López Obrador Has Few Checks on His Power

(Bloomberg Opinion) -- I last spoke with the political scientist Jennifer Piscopo, an expert in Latin American politics at Occidental College, right before the Mexican elections this summer. The president-elect, Andrés Manuel López Obrador, will take office on Saturday, so I went back to Piscopo to see how things have changed in the intervening months. 

The following has been lightly edited for clarity.

Jonathan Bernstein: What do we know now about how Andrés Manuel López Obrador intends to govern that we didn’t know when he was elected in July?

Jennifer Piscopo: We have gotten to see AMLO — as he is known — in action. He has followed through on his campaign promises to subject major decisions to popular referendum, but with troubling results.

His transition team organized a referendum to determine what should be done about the half-built international airport. The project is clearly a boondoggle: It is massively over-budget, the environmental impact is severe, and the outgoing administration likely acquired the land through some dodgy deals. Even so, polls showed that most Mexicans favored completion, until AMLO’s referendum. The vote was plagued by numerous reports of mismanagement, but AMLO received what he wanted: a mandate to halt construction.

His team recently organized a second referendum, this time on 10 projects, from constructing a tourist train through the Yucatán to increasing senior pensions. The results delivered “yes” votes across the board — like the airport, the outcomes line up with AMLO’s preferences.

Asking citizens to participate in referendums improves democratic participation. But when the referendums seem less concerned with process, and more designed to manufacture agreement on controversial policies, they look less democratic and more populist. In expressing (what seems to be) the popular will, the votes reduce Congress’s ability to block the president’s agenda. Not even inaugurated yet, AMLO is putting his administration’s legitimacy at risk.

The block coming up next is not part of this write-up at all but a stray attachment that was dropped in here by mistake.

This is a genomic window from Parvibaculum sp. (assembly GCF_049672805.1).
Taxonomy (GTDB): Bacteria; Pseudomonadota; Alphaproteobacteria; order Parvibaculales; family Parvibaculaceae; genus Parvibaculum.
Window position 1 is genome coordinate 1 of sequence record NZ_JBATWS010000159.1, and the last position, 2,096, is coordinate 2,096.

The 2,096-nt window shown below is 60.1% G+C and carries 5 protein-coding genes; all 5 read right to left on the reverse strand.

JB: What about the new Congress, which was seated back in September? What have we learned about it so far?

JP: Even without the referendums, Congress is not well-positioned to check AMLO’s agenda because his party holds a majority in both houses. His coalition is already making waves. For example, lawmakers are reviewing AMLO’s draft austerity plan, which includes limits on public officials’ salaries and perks, as well as the incorporation of public officials into the state-run social security system. Changes to the public administration alone cannot make up for budget shortfalls, but might restore confidence in a public employment system many Mexicans see as corrupt. And last week, AMLO’s party submitted legislation that would legalize the possession, public use, growth and sale of marijuana. This bill follows AMLO’s promise to change course in the war on drugs, signaling that the incoming government sees legalization as necessary for reducing crime and violence. The new Congress is moving quickly to enact his agenda.

JB: From the American perspective, the big new issue since the election is the migrant caravans moving through Mexico on their way to the U.S. How should we expect AMLO to handle them — and to handle Donald Trump on border questions?